Prince Mangosuthu Buthelezi MP
President Of The Inkatha Freedom Party
KwaDukuza: 24 January 2016
I come to KwaDukuza fresh from two by-election victories which the IFP won with a good margin this week. These by-elections, which were held on Wednesday, are the latest among many that the IFP has won, month after month, for the last five years. Indeed, since the last Local Government Elections in 2011, the electorate has been sending one message through their votes: We want the IFP back!
I find that every weekend I am visiting communities to welcome people back to the IFP, and to welcome new members who are joining the IFP family. There is a wonderful trend of growth in the IFP and it’s not without reason. The IFP has worked diligently for the good of South Africa for almost 41 years. You know us and we know you. Across South Africa there are partnerships between the people and this party which have delivered results, consistently, time and again. Our track record is a matter of great pride.
Here in KwaDukuza, the partnership between the IFP and the people has remained, despite other parties coming in and drawing voters away with some big promises. The IFP has remained and we have kept working, serving your best interests and meeting your needs. We do this because the IFP has a unique philosophy. Unlike other parties, we don’t believe that you must vote for us first before we deliver. We believe in earning your trust and earning your vote. We believe in serving first and serving always.
It is not surprising then that as people become disillusioned with other parties, they are coming back to the IFP. It is also no surprise that these other parties are failing to fulfil their big promises. Those promises were made without any thought to how they could be fulfilled. Some of them were lies, pure and simple. Like the lie that a brand new party, which had no ideas of its own, could provide a stronger opposition to the ANC. Just weeks after their first election, they went into coalition with that very same ANC.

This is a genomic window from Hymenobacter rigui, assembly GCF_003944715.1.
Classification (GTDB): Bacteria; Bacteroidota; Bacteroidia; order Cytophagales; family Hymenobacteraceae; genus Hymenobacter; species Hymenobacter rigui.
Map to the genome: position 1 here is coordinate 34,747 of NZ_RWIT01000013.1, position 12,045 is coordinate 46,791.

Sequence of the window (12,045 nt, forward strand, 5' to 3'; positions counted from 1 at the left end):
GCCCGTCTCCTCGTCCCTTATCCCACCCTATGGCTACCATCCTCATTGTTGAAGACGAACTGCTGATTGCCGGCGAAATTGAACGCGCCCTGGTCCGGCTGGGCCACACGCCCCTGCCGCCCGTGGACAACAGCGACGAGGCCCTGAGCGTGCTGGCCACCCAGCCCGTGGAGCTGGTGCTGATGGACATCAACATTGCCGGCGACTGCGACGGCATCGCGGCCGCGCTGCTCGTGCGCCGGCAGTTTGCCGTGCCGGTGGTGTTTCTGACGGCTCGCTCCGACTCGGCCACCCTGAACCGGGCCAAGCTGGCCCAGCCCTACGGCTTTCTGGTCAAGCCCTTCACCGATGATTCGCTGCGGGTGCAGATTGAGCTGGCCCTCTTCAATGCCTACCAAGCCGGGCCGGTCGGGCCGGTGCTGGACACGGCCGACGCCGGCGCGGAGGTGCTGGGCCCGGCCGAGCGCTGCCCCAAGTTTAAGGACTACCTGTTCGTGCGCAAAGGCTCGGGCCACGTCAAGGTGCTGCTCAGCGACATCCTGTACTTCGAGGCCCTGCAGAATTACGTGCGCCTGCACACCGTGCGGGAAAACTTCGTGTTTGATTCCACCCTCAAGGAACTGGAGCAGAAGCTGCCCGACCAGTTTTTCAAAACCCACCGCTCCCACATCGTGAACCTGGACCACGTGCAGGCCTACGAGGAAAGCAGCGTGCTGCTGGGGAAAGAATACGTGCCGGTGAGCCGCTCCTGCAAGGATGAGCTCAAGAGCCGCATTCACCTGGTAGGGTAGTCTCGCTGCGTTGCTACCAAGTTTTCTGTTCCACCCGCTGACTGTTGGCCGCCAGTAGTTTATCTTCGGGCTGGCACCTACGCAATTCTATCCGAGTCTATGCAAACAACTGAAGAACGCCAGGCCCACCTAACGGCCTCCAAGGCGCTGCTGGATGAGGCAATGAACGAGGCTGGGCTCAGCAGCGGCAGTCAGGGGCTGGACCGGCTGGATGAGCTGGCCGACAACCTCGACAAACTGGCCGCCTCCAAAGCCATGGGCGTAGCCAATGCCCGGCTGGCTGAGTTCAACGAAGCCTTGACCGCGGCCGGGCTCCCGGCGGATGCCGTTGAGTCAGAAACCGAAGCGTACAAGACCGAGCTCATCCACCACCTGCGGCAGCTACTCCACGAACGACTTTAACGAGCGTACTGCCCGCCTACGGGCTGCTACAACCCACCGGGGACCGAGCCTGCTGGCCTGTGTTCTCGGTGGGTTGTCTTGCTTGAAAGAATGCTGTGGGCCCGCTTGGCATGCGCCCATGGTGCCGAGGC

The leadership of the NFP let you down, just as the ANC has let you down over 21 years. Whether you have ever voted for them or not, the ANC made promises to the entire country that it has not fulfilled. Instead, it has led us down a path of poor economic decisions, unemployment, corruption and weak leadership. South Africa has had enough.
The Fees Must Fall campaign for free tertiary education started because the ANC promised free education in the run up to 1994. They’ve had 21 years to make good on that promise, but only now that the people are calling them to account have they set up a commission that will investigate, for the next 8 months, whether it is even possible to fulfil that promise.
I am not here to speak to you about the failings of the ANC, however. Each one of us knows the challenges our country faces, just as we know the hardship we deal with ourselves when we wake up each morning. I have never been one to dwell on the problems. Instead, I dwell on the solutions, constantly working out how we can change people’s circumstances, open up opportunities, create growth, build cohesion and fast-track development. That is the way of the IFP.
I am constantly amazed when Government fails to deliver, considering the vast resources they have at their disposal. Many of you may remember when the IFP administered KwaZulu and when we governed KwaZulu Natal after the 1994 elections. Before democracy, we administered KwaZulu on a pittance. We had to make do with the scraps we received from the apartheid Government. Yet still we built some 6000 schools, ensured that countless families had food on the table, created jobs through community development projects, and empowered entrepreneurs with the seed capital they needed. We managed to attract and keep investors and we build good business relationships.
For the ten years we governed KwaZulu Natal, the IFP capitalised on the good foundation we had laid. Now we were better equipped with state funding, and we were able to begin infrastructure development and press forward with industrial development to ensure that KwaZulu Natal became a hub of economic growth.
Unfortunately, our old political opponents never lost their passion to wipe the IFP off the map. Their deep pockets when it comes to election campaigns, and their shallow conscience when it comes to making false promises, changed the political landscape. The IFP found itself back in an opposition role; a role we know how to play with excellence. We chose then to become a constructive opposition, bringing solutions instead of just pointing to the problems.